Honourable Navdeep Singh Bains
Minister of Innovation, Science and Economic Development
House of Commons
Support Our Health Care (SOHC) Society of Princeton, BC
Anbang Insurance Corporation Proposed Purchase Of Retirement Concepts
The Support Our Health Care (SOHC) Society of Princeton has prepared the following submission regarding the proposed sale of Retirement Concepts to the Anbang Insurance Group. In a letter sent to the Honourable Minister Navdeep Singh Bains, dated December 7th, SOHC requested an extension of the period of review by the Investment Review Division to allow for an adequate response from concerned organizations. Subsequently, we were contacted by Patricia Brady, Director General, Federal Investment Review Division, who invited us to meet with her by telephone to discuss our concerns. A teleconference was held on December 15 with Ms. Brady, Matthew Dooley (Director, Investment Review Operations) and five members of the SOHC Executive.
We appreciated the opportunity to discuss this issue and were impressed with the information that was provided and the clarity of their response to our discussion points and questions. At that meeting, we informed Ms. Brady that we would be preparing a written submission outlining in greater detail our perceptions and concerns.
SOHC was formed four years ago in direct response to the deterioration of healthcare services in Princeton, British Columbia. We are a grassroots organization that advocates on behalf of the people of Princeton and other rural remote communities in BC who are largely underserved by our province’s healthcare system. We are dedicated to the improvement of healthcare in our province and for this reason are very concerned about this proposed buy-out of long term care facilities by a foreign company.
The following points outline our views on this subject:
The basic requirement for existence of private companies providing long term care for elderly people is to yield a profit. Obviously, this applies to both Canadian and offshore companies. These companies operate in a market created by a mixture of private need and personal funding and public purpose, regulation and collective funding. A purchase by an offshore group is based on an assumption of future profitability, just as is a Canadian business acquisition. Quality of care and delivery is a collateral issue, not the primary driver. That quality is the responsibility of public authorities.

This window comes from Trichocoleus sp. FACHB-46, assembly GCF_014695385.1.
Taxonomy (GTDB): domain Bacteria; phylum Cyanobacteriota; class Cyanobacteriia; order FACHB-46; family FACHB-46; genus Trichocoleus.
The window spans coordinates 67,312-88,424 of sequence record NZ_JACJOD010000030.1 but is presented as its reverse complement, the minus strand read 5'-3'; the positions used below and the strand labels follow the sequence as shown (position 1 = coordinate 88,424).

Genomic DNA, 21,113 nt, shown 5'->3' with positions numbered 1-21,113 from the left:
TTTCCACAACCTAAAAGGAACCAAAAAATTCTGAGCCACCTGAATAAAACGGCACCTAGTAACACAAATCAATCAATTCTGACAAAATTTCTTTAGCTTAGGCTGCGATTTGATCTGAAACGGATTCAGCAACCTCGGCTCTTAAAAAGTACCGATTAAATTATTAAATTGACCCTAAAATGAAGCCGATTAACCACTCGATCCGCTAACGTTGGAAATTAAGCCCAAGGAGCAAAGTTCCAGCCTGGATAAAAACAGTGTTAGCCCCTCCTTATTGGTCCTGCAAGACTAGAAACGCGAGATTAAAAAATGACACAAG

Responsibility for overall quality and standards of care necessarily devolve to government because only government carries the responsibility for the overall welfare of the citizenry. If government does not address the public need, no collective action will occur.
Foreign corporations who invest in Canadian companies presume future profits from operations, property development and redevelopment, and resale. Naturally, this also applies to any Canadian corporation or owner – the significant difference being that that the Canadian companies and owners are more accessible, more directly vulnerable to regulation, public ignominy and retaliation and are therefore more likely to be sensitive to local and provincial reaction to business decisions. Foreign purchase by definition lengthens the chain of decision and authority through holding companies and corporate structures. This increases the complexity of regulation and enforcement by Provincial authorities.
We believe that ownership of long term care facilities should remain as close to the service provision as possible; any distancing of ownership from actual service is a clear threat to the client because of the inevitable delay in response to service issues. We are not dealing with a physical commodity such as oil, wood or water – we are dealing with vulnerable elderly and frequently dependent citizens.